Instead of a traditional pair of oranges, how about gifting a festive pair of beer bottles this Chinese New Year?
Home-grown craft beer microbrewery Trouble Brewing has teamed up with local illustrator @feedbeng for a specially designed bottle which contains beer styles such as its Summer Ale, Dutch Pilsner and American Pale Ale.
All the beers are freshly produced at its microbrewery facility in Tuas, which is also home to some of the big boys of the brewing world such as Asia Pacific Breweries.
The bottle labels, which are a nod to the Year of the Dog, come emblazoned with the cheeky design of a dog in a lion dance costume chasing its own tail.
The $18.88 price of the beer pairs includes delivery to the recipients’ doorstep and can be pre-ordered now via campaign.troublebrewing.com/c/CNY. They will be delivered between Feb 12 and 15, just in time for the Chinese New Year celebrations.
The collaboration is among the first few major projects for Trouble Brewing, which was established last November by founder and chief executive officer Joseph Barratt. It offers a service, through troublebrewing.com, which allows customers to personalise and customise everything about their beer, from the beer inside the bottle to the label outside and the colour of the bottle cap.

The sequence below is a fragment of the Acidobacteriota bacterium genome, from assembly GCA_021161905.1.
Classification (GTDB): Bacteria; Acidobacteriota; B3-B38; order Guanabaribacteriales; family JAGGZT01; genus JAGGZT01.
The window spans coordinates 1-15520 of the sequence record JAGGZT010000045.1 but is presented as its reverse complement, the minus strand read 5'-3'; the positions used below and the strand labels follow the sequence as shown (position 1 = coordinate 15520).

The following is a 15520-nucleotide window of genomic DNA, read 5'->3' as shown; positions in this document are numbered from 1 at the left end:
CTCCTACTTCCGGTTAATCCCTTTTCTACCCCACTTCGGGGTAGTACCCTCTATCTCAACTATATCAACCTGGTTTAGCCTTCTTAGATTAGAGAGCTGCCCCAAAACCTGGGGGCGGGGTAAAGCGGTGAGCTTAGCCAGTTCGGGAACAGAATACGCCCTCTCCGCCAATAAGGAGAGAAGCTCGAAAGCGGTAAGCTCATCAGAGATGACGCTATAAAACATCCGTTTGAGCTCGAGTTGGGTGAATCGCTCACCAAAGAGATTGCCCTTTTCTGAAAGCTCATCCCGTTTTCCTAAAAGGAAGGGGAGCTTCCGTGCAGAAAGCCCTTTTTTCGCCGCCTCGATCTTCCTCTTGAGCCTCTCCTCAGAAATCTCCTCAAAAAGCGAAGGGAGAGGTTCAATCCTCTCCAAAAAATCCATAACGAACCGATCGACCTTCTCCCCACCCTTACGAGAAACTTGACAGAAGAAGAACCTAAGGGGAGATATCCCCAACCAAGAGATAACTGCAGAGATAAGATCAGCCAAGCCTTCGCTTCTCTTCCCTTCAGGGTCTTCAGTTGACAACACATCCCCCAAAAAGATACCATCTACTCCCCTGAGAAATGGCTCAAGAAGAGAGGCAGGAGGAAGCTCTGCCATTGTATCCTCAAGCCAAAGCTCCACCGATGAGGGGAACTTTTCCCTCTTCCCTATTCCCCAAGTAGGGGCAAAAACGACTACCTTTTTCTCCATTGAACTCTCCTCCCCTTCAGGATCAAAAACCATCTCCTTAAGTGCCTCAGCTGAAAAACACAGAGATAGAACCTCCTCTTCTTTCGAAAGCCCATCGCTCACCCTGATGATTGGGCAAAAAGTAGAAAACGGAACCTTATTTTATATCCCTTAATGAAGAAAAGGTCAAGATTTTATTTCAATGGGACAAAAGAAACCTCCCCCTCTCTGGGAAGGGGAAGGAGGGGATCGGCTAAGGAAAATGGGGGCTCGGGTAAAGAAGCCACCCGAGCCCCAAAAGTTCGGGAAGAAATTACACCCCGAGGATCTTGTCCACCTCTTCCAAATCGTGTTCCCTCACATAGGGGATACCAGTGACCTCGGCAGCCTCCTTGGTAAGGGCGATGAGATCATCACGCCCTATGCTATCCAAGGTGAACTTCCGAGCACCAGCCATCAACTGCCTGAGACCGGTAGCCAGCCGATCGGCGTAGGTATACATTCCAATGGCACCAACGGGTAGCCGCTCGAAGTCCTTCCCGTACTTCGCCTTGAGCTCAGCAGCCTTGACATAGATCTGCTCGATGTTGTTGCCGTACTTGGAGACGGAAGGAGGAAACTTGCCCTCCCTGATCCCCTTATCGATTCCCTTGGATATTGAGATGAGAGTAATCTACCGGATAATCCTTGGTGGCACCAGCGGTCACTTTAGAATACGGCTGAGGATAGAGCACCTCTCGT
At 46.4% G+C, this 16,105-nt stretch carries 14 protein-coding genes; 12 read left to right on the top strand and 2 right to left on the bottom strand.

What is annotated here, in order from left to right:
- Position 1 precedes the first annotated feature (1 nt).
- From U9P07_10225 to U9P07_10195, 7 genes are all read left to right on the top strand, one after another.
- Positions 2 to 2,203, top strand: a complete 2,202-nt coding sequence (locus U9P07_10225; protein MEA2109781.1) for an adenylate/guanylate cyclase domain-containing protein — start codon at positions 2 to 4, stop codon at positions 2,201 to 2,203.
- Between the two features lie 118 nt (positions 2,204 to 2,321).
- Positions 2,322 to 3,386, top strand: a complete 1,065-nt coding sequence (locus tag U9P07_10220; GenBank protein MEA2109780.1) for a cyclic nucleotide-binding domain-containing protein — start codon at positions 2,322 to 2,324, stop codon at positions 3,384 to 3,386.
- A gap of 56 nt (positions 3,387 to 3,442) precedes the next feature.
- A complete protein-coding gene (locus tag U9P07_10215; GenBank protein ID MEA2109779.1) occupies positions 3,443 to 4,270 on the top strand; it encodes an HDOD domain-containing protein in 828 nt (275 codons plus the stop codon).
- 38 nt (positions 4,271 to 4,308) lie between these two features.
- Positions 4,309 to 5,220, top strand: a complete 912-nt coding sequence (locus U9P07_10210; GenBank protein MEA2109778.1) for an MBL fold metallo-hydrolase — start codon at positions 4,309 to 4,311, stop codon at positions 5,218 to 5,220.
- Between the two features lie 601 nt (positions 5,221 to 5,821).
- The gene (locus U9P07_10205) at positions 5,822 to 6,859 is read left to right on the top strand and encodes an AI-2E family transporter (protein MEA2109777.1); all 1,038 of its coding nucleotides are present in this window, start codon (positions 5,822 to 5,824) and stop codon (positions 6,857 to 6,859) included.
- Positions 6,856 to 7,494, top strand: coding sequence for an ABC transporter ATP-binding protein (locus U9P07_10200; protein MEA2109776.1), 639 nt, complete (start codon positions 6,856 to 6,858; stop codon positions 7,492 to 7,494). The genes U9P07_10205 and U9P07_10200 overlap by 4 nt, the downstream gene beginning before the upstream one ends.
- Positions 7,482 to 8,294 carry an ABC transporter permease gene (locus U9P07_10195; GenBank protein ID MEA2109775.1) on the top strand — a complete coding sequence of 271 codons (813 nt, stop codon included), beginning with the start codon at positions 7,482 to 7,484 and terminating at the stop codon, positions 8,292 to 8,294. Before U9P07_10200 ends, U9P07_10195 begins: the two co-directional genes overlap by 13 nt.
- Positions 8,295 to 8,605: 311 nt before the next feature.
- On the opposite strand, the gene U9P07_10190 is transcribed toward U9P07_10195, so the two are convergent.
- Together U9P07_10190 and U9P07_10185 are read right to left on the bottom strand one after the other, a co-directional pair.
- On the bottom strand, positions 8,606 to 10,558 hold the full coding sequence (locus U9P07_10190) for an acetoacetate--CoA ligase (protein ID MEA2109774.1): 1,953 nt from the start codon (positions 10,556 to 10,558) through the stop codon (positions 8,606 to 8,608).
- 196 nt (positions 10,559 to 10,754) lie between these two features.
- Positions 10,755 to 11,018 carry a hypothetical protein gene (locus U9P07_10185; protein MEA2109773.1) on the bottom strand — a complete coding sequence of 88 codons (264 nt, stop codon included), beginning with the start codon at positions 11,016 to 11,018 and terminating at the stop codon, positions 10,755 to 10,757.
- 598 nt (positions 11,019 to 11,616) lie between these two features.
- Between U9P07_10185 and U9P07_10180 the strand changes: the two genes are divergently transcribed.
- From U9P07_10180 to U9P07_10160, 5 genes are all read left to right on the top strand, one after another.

“The craft beer world has a lot of beer snobs and we’re trying to be the complete opposite of that, so our focus is on drinkability,” says Mr Barratt, 32, who also runs a public relations and content marketing agency.
The New Zealander is a journalist- turned-entrepreneur who moved to Singapore in 2010. He started experimenting with home brewing while he was in university and says he wanted to provide fully customisable yet sessionable lowin- alcohol beers for everything from house parties to special celebrations such as weddings.
Helmed by master brewer Gregg Speirs, their current range of lagers, ales, pilsners and stouts includes everything from a blonde ale to a dry stout.